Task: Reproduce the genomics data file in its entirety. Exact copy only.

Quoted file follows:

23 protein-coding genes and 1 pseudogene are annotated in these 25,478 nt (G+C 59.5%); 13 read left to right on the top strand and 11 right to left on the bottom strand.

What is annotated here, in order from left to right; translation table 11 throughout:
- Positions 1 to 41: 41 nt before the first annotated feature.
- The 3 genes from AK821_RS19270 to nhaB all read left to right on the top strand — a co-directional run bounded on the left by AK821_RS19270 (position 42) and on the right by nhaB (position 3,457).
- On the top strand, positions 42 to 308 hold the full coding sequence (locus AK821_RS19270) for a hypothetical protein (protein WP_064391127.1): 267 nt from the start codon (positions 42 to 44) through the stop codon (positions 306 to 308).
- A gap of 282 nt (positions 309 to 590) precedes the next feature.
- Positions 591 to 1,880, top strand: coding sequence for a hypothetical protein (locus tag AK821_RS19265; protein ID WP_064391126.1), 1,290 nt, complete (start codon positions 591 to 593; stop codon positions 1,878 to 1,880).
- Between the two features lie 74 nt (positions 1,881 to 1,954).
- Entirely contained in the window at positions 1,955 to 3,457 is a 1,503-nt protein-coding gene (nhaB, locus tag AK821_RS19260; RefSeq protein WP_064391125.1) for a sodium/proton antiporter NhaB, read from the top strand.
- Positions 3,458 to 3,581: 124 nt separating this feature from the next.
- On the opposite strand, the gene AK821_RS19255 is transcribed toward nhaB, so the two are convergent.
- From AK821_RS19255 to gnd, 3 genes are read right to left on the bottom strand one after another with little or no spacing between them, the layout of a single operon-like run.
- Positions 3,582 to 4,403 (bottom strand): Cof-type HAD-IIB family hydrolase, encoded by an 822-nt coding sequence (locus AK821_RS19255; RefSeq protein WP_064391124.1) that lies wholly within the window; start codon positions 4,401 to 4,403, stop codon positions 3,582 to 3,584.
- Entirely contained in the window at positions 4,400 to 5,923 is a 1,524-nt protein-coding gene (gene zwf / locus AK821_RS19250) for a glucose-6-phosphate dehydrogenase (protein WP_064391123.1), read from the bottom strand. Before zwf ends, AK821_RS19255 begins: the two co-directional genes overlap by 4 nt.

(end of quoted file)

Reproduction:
23 protein-coding genes and 1 pseudogene are annotated in these 25,478 nt (G+C 59.5%); 13 read left to right on the top strand and 11 right to left on the bottom strand.

What is annotated here, in order from left to right; translation table 11 throughout:
- Positions 1 to 41: 41 nt before the first annotated feature.
- The 3 genes from AK821_RS19270 to nhaB all read left to right on the top strand — a co-directional run bounded on the left by AK821_RS19270 (position 42) and on the right by nhaB (position 3,457).
- On the top strand, positions 42 to 308 hold the full coding sequence (locus AK821_RS19270) for a hypothetical protein (protein WP_064391127.1): 267 nt from the start codon (positions 42 to 44) through the stop codon (positions 306 to 308).
- A gap of 282 nt (positions 309 to 590) precedes the next feature.
- Positions 591 to 1,880, top strand: coding sequence for a hypothetical protein (locus tag AK821_RS19265; protein ID WP_064391126.1), 1,290 nt, complete (start codon positions 591 to 593; stop codon positions 1,878 to 1,880).
- Between the two features lie 74 nt (positions 1,881 to 1,954).
- Entirely contained in the window at positions 1,955 to 3,457 is a 1,503-nt protein-coding gene (nhaB, locus tag AK821_RS19260; RefSeq protein WP_064391125.1) for a sodium/proton antiporter NhaB, read from the top strand.
- Positions 3,458 to 3,581: 124 nt separating this feature from the next.
- On the opposite strand, the gene AK821_RS19255 is transcribed toward nhaB, so the two are convergent.
- From AK821_RS19255 to gnd, 3 genes are read right to left on the bottom strand one after another with little or no spacing between them, the layout of a single operon-like run.
- Positions 3,582 to 4,403 (bottom strand): Cof-type HAD-IIB family hydrolase, encoded by an 822-nt coding sequence (locus AK821_RS19255; RefSeq protein WP_064391124.1) that lies wholly within the window; start codon positions 4,401 to 4,403, stop codon positions 3,582 to 3,584.
- Entirely contained in the window at positions 4,400 to 5,923 is a 1,524-nt protein-coding gene (gene zwf / locus AK821_RS19250) for a glucose-6-phosphate dehydrogenase (protein WP_064391123.1), read from the bottom strand. Before zwf ends, AK821_RS19255 begins: the two co-directional genes overlap by 4 nt.